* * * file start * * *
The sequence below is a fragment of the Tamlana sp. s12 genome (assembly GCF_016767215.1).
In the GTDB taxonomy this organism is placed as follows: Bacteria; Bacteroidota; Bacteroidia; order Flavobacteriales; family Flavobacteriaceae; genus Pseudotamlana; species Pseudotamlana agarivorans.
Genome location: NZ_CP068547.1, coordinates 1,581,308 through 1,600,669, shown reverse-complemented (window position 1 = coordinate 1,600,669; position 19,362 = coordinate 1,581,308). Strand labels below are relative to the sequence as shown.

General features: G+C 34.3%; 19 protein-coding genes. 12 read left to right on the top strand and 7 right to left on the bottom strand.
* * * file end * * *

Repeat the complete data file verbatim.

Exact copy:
The sequence below is a fragment of the Tamlana sp. s12 genome (assembly GCF_016767215.1).
In the GTDB taxonomy this organism is placed as follows: Bacteria; Bacteroidota; Bacteroidia; order Flavobacteriales; family Flavobacteriaceae; genus Pseudotamlana; species Pseudotamlana agarivorans.
Genome location: NZ_CP068547.1, coordinates 1,581,308 through 1,600,669, shown reverse-complemented (window position 1 = coordinate 1,600,669; position 19,362 = coordinate 1,581,308). Strand labels below are relative to the sequence as shown.

General features: G+C 34.3%; 19 protein-coding genes. 12 read left to right on the top strand and 7 right to left on the bottom strand.